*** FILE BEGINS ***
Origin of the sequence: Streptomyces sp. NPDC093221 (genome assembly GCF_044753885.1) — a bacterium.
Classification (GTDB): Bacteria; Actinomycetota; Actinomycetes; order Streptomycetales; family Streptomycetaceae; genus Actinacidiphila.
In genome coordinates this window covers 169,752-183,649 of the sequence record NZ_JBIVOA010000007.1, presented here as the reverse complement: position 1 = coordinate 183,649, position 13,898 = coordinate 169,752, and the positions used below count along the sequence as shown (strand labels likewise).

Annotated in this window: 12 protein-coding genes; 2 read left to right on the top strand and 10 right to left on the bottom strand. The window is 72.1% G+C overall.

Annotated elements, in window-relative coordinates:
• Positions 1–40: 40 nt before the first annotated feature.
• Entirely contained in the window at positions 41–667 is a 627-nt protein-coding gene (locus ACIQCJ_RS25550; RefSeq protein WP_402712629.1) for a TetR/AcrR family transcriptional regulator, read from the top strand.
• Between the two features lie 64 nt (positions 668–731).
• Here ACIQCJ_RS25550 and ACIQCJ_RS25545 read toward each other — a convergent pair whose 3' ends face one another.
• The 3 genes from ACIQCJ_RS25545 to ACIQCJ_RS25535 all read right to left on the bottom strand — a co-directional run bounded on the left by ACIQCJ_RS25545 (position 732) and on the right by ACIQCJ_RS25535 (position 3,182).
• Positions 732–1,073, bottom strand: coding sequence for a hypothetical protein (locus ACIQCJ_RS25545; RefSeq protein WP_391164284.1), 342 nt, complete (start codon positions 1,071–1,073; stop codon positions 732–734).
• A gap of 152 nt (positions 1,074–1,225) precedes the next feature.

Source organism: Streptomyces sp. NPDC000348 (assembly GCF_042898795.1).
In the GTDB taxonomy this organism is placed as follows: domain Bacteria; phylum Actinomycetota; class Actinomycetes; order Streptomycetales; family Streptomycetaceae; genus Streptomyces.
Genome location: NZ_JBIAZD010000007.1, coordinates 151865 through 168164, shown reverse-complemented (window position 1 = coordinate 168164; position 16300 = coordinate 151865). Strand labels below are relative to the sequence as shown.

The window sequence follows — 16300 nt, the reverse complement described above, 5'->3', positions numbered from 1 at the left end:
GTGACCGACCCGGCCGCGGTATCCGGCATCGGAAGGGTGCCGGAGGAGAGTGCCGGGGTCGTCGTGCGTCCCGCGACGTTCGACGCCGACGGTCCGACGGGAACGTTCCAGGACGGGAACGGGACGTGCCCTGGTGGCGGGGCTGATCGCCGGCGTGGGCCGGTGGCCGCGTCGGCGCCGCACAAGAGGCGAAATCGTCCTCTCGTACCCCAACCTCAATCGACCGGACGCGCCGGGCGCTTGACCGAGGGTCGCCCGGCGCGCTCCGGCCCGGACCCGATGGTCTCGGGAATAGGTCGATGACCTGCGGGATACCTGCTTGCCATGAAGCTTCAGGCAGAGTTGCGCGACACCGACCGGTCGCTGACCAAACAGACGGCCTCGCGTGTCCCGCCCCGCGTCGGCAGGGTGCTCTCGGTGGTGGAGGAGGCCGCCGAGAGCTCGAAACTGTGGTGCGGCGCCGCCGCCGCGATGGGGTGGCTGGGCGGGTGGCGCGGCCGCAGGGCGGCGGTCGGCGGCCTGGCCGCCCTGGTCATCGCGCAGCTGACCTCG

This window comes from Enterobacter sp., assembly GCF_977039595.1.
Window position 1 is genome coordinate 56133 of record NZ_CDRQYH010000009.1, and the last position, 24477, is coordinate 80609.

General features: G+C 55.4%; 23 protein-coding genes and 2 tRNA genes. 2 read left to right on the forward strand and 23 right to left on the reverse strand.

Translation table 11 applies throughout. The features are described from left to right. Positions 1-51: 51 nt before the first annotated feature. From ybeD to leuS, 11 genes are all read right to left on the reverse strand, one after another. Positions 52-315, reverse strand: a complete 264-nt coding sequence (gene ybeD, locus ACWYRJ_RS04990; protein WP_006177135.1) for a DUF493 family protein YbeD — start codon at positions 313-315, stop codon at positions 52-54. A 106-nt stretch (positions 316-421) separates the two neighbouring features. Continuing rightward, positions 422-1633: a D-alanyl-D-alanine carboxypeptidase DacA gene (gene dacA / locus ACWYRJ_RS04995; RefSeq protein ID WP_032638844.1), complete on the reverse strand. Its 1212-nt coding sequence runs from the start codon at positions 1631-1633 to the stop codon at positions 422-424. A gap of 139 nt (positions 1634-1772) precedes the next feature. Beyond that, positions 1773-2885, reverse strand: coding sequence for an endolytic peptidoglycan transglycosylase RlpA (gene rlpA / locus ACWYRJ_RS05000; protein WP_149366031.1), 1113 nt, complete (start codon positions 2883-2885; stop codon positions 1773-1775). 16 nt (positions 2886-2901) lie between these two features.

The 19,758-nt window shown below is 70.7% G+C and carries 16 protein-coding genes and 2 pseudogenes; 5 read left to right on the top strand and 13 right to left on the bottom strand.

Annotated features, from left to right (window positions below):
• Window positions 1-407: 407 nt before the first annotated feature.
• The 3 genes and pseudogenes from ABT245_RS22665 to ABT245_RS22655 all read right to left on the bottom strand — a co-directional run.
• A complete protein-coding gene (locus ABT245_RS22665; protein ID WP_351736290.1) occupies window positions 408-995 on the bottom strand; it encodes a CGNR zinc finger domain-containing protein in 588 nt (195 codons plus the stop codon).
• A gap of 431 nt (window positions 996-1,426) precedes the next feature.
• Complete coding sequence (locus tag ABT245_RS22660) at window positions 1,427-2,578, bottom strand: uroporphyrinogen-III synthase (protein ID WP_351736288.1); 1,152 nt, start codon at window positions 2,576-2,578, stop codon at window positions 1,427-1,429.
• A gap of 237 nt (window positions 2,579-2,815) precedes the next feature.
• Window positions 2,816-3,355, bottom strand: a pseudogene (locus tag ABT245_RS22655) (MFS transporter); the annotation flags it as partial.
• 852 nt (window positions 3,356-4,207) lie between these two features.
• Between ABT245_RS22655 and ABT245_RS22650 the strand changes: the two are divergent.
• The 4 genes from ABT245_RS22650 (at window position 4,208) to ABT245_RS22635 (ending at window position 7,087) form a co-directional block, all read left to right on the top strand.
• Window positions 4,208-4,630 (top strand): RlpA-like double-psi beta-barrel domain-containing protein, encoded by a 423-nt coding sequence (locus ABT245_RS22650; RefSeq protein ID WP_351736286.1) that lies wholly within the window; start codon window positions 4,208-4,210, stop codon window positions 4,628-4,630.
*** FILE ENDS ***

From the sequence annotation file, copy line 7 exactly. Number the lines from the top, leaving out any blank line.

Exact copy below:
• Entirely contained in the window at positions 41–667 is a 627-nt protein-coding gene (locus ACIQCJ_RS25550; RefSeq protein WP_402712629.1) for a TetR/AcrR family transcriptional regulator, read from the top strand.